Friday @ the Center
October 8, 2010
Day of Common Learning
The Day of Common Learning occurs in five days and we have a wonderful lineup of afternoon seminars, thanks to many of you! See the CSFD website for more details on the 19 afternoon sessions being lead by SPU faculty, staff and students. The session information will also be printed in the programs distributed at the plenary session Wednesday morning. Please encourage your students to attend and consider spending some class time to debrief the day's events next Thursday and Friday. Feel free to send me an e-mail with anything noteworthy that you heard from your students.
A final note on our plenary speaker, Bishop Lohara: His work through the Free Methodist Church and ministries of AIM Asia has touched tens of thousands in India. He has 900 churches under his care and in a country with a 50% literacy rate, his organization has taught thousands of men and women to read. He has opened orphanages, fed street children, empowered widows through sewing classes, sponsored computer training, run mobile health clinics and ministered to those with leprosy. Three years ago, in the face of violence against Christians in Orissa, Bishop Lohara refused an order to turn around at a roadblock insisting to the armed soldiers that he must see to his people and drove on into the tumult. Both his work and his life speak to the transforming power of the gospel and we are deeply honored to have him on our campus.
Grant Development Workshop
Hosted by Assistant Director for Grants, Laura Lundahl, this workshop will focus on developing the content of a grant, and making the case for funding the project using detailed case statements and need assessments, logic models, and evaluation plans. Lunch will be provided. Register Online by October 21, 2010. The workshop will take place thursday, October 28, 2010, from 12 p.m. - 5 p.m. in the Main Floor Library Instructional Classroom.
Faculty Book Circles
If you are interested in joining any of our faculty book circles and can commit to at least half of the meetings, contact Anna Miller by Friday, October 15, to register and receive a free copy of the book. Each book circle will meet at 4pm for one hour in the Library Administrative Conference Room.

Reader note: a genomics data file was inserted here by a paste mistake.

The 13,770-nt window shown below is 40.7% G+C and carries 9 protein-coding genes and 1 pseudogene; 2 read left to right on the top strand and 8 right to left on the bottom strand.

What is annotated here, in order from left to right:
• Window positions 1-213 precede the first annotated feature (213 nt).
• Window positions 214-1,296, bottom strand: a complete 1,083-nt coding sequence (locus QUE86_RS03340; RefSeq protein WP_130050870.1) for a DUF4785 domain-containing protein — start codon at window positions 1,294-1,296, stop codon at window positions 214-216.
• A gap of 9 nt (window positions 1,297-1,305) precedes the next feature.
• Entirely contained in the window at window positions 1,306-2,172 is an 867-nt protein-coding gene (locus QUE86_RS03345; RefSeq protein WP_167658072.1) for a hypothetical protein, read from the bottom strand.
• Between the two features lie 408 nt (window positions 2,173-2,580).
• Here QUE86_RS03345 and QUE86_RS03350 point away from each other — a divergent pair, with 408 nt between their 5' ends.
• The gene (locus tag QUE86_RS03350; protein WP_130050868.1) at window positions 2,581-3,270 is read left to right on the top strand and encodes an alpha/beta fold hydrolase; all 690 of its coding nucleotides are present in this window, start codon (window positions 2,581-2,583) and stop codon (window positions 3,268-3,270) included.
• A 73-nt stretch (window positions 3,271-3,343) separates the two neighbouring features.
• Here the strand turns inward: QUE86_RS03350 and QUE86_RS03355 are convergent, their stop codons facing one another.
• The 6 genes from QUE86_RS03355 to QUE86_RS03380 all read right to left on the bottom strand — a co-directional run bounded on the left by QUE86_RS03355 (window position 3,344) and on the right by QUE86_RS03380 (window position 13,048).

- In Spite of the Gods: The Rise of Modern India
Dates: 11/16, 1/25, 2/15, 3/8, 4/26 & 5/10
- The New Jim Crow: Mass Incarceration in the Age of Colorblindness
Dates: 11/9, 1/18, 2/8, 3/1, 4/12 & 5/3
- Leisure: The Basis of Culture
Perspectives on Teaching
Last week I introduced the Teaching Perspectives Inventory, an on-line assessment instrument that helps instructors think about the values and perspectives they bring to the classroom. If you haven't already, I highly recommend taking 5 minutes to complete it.
Daniel Pratt suggests asking the following questions as you review your scores: Are your scores consistent with how you see yourself? Do they make overall sense? Are there any unexpected insights? Do they help clarify how you see yourself as a professional educator? How can insights gained from your own scores assist with reflections on your teaching philosophy as you prepare for major reviews?
On average, faculty have more dominant scores on developing students and transmitting information with less dominant perspectives toward social reform, nurturing and apprenticeship. Pratt's TPI provides a framework with which to articulate how we think about our teaching. If you would like to read more on this topic, I recommend a shorter article, Enhancing Reflective Teaching Practices: Implications for Faculty Development Programs, from the Canadian Journal of Higher Education. For a more in depth look at teaching perspectives see Pratt's book, Five Perspectives on Teaching in Adult and Higher Education.